Tribe Paracolletini

The Paracolletini, in a superficial way, replaces the holarc-tic genus Andrena in the Australian region and in temperate South America. It contains numerous andreni-form bees, some of them with special features relevant to the flowers where they collect pollen. As noted in Section 20, these bees exhibit a series of characters listed as probably ancestral for bees in an old work (Michener, 1944) because of similarity to characters of wasps. Yet the para-colletines are not at all wasplike in appearance and, as indicated in Section 20, colletids are probably a derived group of S-T bees, not a basal group.

This is the most diverse of the tribes of Colletinae. Michener (2000) did not segregate it from the tribe Col-letini, but the distinctive features of the latter now seem to justify tribal segregation. The distinctive features of the Paracolletini, however, are probable plesiomorphies and the tribe is likely to be paraphyletic. As suggested above, a phylogenetic study using numerous taxa is needed. Cal-lomelitta is a very unusual genus and should perhaps be removed from the Paracolletini.

Paracolletini differ from Colletini in the presence of a pygidial plate and pygidial and prepygidial fimbriae, and almost always basitibial plates in females, present also in some males. S7 of the male has a disc to which apodemes and usually the two or four apicolateral lobes, often much reduced, are attached. The posterior surface of the pre-mentum is smooth, convex, sometimes with a longitudinal median groove.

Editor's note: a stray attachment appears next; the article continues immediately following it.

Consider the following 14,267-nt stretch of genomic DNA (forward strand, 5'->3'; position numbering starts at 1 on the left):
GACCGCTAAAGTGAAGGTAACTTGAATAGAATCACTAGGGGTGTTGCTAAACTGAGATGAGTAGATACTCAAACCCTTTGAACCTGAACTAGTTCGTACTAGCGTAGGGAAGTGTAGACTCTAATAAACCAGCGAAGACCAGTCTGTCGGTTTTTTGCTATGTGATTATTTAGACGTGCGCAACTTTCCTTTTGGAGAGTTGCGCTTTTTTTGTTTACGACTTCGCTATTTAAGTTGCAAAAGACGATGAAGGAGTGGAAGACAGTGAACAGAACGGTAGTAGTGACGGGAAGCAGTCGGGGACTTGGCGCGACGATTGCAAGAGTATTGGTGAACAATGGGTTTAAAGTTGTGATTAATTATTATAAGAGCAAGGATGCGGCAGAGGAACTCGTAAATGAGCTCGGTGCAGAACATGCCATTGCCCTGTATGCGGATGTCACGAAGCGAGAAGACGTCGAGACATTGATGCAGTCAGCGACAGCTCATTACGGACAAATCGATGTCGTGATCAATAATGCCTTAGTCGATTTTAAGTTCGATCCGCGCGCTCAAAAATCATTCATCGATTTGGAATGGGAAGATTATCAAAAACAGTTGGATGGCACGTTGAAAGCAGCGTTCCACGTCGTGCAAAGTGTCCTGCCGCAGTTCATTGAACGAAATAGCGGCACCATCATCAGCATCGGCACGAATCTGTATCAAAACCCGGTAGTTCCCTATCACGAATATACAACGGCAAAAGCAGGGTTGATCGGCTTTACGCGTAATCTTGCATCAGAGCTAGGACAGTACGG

These bees are abundant in Australia and temperate southern South America, ranging north to Misool in Indonesia, to New Guinea, and in the Western Hemisphere, to Arizona, USA.

Stenocolletes Schrottky (1909c), which was originally placed among the colletids and would have to be a para-colletine, may be a protandrenine panurgine (see Sec. 53).

Key to the Genera of Paracolletini of the Western Hemisphere

1. Preoccipital carina strong, often lamella-like; pronotum dorsolaterally with strong transverse carina or lamella extending onto pronotal lobe; hind tibial hairs of female shorter than tibial diameter (neotropical to Arizona) Eulonchopria

—. Preoccipital and pronotal carinae (or lamellae) absent; many hind tibial hairs of female as long as or longer than tibial diameter 2

2(1). Malar space nearly as long as or longer than eye; S8 of male weakly sclerotized, lacking apical process (Fig. 39-

13c) (Ecuador) Lonchorhyncha

—. Malar space little ifany longer than flagellar width, usually virtually absent; S8 of male with strong median apical process 3

3(2). Labial palpi enormous, 8-9 mm long, in repose reaching S3 or S4; claws ofboth sexes deeply cleft, the two rami similar in shape and of almost equal length (Brazil)

Niltonia

—. Labial palpi unremarkable; claws with inner rami shorter than outer and differently shaped, at least in female, or, rarely, claws simple 4

4(3). Forewing with three submarginal cells, second usually about as long as third on posterior margin (but see subgenus Lonchopria s. str.); apical process of S8 of male lacking flat apical region resembling a pygidial plate; inner hind tibial spur of female coarsely palmate-pectinate, bases of teeth close together and diverging from thick part of spur (Fig. 39-8e); tibial scopa (except in subgenus Lonchoprella) extremely dense, hiding tibial surface; hind basitarsus of female weakly concave on outer surface near upper margin, this surface unlike that of tibia in appearance, the surface easily visible among hairs that are usually shorter than those of inner surface (South America) Lonchopria

—. Forewing with two or three submarginal cells, /with three, then second much shorter than third on posterior margin (except in Leioproctus subgenus Cephalocolletes and most specimens ofsubgenus Reedapis); apical process of S8 of male with flat, bare apical region on upper side, superficially resembling a pygidial plate and usually exposed at apex of metasoma; inner hind tibial spur of female ciliate to coarsely pectinate, not at all palmate and not thickened medially; scopa not hiding tibial surface; hind basitarsus of female flat or convex on outer surface, this surface superficially similar to that of tibia, its hairs longer than those of inner surface (ignoring hairs of upper margin) 5